I have a section of my web site that I only want reachable from another portion of my web site. I know that referer spoofing is trivially easy. But, if all requests from an incorrect referrer are met with 303 redirects to an index page, is there any way for the client to determine that the referrer is the criteria on which they are being denied, or even that there is anything for them to be denied from?

In other words, could this be sufficient protection from bots or individuals without a specific target in mind? I realize this qualifies as security through obscurity, but in this case I'm not expecting targeted attacks, and I don't see how you would discover it from outside.

If it makes any difference, the redirect is being sent by nginx.


Referer restrictions are common enough that it's one of the first things an attacker will guess when trying to figure out why they entered one URL and got a different one, especially if they know the URL is supposed to work (say, because a friend sent them the link).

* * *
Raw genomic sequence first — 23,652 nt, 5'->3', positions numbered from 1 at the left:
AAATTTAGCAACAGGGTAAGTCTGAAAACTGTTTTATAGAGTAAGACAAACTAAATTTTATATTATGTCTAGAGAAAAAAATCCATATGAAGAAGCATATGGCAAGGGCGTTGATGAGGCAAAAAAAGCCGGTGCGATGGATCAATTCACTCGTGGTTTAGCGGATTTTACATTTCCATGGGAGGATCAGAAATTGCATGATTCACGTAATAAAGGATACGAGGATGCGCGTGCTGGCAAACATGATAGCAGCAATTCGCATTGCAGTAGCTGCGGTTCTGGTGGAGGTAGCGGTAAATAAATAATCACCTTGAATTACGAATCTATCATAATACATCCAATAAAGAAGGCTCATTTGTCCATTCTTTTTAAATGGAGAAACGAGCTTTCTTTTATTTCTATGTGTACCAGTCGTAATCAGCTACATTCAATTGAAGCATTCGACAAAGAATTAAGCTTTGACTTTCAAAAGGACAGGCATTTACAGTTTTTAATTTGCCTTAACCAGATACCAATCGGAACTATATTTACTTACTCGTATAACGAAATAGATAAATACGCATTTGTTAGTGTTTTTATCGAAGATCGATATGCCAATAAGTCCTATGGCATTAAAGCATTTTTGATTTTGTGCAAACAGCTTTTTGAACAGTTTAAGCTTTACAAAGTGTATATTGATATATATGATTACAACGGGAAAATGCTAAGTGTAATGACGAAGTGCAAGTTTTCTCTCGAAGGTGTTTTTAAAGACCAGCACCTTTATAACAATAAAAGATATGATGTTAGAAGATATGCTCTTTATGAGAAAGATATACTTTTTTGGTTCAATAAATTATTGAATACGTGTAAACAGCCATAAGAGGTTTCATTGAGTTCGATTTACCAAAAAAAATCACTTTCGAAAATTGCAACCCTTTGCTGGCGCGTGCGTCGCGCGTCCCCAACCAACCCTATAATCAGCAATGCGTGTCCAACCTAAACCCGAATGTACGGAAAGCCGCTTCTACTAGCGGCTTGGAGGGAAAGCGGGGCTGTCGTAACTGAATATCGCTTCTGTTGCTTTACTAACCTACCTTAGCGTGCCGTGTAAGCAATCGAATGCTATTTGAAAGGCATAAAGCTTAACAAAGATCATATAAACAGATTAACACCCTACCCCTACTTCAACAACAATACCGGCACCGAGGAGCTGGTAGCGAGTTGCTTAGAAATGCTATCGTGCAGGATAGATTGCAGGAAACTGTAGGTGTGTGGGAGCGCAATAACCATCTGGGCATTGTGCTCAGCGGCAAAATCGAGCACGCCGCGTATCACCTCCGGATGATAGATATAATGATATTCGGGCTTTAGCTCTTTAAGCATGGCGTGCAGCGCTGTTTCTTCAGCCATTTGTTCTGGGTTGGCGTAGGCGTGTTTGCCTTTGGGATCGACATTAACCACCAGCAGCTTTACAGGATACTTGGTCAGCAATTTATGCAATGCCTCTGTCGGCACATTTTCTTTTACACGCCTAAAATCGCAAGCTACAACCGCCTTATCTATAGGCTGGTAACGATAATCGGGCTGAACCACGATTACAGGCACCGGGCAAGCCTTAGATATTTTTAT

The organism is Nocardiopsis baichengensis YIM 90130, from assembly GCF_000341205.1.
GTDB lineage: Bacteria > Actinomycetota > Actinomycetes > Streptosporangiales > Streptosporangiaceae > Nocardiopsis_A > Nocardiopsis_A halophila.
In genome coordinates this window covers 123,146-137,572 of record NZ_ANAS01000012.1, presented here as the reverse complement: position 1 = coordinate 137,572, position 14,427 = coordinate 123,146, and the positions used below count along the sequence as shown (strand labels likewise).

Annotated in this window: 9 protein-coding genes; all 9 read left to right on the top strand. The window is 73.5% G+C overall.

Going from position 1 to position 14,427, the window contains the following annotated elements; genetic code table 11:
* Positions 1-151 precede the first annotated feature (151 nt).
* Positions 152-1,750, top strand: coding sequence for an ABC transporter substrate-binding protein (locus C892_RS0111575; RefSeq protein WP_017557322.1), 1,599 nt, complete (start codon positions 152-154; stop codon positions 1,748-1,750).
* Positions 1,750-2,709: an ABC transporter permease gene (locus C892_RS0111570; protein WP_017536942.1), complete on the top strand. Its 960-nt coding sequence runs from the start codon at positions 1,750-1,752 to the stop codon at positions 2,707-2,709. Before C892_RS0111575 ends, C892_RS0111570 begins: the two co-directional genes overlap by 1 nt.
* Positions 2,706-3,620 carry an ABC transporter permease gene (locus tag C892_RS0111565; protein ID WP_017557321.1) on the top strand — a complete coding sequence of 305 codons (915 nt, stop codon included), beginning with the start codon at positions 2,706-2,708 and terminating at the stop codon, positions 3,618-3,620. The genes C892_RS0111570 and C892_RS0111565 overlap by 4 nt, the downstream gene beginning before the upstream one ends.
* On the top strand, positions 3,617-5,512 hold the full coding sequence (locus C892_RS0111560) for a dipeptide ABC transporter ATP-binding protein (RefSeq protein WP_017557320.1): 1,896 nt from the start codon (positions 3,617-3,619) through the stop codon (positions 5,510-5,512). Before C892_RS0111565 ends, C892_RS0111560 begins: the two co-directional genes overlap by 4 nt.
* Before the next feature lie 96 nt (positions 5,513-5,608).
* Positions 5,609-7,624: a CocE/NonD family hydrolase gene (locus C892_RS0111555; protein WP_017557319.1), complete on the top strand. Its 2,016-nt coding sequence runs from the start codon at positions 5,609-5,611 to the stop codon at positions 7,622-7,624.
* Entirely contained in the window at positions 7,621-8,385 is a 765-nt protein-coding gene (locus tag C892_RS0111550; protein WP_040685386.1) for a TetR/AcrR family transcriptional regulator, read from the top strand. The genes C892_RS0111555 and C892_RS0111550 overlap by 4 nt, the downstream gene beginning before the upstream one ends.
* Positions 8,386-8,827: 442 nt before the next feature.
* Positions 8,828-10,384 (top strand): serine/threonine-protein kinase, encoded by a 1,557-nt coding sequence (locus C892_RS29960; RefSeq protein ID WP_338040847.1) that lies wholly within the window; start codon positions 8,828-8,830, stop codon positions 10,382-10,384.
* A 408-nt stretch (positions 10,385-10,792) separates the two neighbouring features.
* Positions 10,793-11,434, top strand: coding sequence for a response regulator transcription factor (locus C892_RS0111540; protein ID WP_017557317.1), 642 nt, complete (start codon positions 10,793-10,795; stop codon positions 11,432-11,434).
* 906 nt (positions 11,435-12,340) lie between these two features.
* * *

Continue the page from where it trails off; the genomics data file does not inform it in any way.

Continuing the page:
No, there is no way to know that an incorrect referer is the cause of the redirect, but it's easy to guess.

  • That was a good answer to my question, but I suppose the follow up is, is it good enough for a small server whose entire intended audience is my immediate family? No anticipated link sharing, no linkbacks? I could be wrong, but I only anticipate attacks from bots and people that are really, really bored. – TBridges42 Jun 28 '14 at 21:04
  • Probably good enough, though you might want to look into HTTP basic authentication if you want to password-protect it. – Mark Jun 28 '14 at 21:15
  • The problem is that I have multiple services (media center, home automation, sabnzbd). I'm trying to give them a more unified interface, and I don't know enough Python yet to get them all to use the same authentication check. In the meantime, I'm bouncing all requests to them to a php-based authentication page. – TBridges42 Jun 29 '14 at 16:50

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